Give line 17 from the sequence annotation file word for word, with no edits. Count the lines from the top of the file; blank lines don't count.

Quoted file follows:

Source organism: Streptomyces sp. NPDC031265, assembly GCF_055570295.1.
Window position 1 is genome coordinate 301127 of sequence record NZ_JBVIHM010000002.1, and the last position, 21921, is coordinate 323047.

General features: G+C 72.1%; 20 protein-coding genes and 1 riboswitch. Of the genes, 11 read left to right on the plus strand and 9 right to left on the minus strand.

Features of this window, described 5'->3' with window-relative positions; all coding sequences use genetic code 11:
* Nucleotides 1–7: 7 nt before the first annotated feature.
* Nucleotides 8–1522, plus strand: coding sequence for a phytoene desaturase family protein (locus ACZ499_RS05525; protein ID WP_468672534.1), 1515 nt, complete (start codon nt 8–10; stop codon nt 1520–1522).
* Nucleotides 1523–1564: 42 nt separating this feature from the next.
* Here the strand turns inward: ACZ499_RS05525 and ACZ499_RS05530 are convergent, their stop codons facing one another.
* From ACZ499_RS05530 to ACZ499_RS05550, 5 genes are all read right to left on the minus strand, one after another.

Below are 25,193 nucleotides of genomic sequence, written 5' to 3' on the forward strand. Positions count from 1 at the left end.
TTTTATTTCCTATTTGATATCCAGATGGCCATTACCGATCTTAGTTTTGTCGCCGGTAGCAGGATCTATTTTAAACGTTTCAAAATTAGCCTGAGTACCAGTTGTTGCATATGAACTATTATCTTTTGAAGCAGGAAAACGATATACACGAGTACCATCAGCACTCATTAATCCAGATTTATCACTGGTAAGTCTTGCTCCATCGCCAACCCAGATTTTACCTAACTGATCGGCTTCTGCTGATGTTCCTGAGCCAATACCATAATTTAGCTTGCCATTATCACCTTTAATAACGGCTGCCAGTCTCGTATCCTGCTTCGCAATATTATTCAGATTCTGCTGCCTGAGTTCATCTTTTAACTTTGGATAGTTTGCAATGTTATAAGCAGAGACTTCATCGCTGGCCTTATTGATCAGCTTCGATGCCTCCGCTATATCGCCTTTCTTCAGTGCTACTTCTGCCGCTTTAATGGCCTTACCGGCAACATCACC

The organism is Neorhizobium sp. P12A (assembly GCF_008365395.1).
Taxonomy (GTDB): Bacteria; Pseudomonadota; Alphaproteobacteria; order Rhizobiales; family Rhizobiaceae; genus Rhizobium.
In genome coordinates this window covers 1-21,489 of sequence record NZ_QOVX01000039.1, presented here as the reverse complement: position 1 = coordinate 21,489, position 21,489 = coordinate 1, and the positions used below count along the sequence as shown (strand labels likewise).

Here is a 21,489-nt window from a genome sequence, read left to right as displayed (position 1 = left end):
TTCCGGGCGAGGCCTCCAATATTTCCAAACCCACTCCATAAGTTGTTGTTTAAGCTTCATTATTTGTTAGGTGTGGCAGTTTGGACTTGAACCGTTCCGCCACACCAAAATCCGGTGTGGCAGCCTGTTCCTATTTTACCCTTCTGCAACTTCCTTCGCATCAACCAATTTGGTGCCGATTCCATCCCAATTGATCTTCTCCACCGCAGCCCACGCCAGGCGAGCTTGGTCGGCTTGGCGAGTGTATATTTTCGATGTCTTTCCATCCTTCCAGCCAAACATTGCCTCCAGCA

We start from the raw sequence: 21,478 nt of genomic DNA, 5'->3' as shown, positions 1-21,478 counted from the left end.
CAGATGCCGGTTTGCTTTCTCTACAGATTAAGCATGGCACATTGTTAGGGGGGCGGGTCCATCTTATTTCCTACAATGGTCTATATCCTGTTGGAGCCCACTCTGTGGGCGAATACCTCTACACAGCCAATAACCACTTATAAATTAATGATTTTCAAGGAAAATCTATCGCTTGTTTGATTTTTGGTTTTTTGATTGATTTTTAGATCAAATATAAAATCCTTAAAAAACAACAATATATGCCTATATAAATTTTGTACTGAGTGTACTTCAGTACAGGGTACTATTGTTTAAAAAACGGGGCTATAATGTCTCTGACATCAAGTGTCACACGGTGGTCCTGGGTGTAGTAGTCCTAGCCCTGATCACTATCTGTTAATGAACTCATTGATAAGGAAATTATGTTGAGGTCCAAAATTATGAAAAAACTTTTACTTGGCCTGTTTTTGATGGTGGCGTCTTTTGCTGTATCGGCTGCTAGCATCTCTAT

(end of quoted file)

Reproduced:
We start from the raw sequence: 21,478 nt of genomic DNA, 5'->3' as shown, positions 1-21,478 counted from the left end.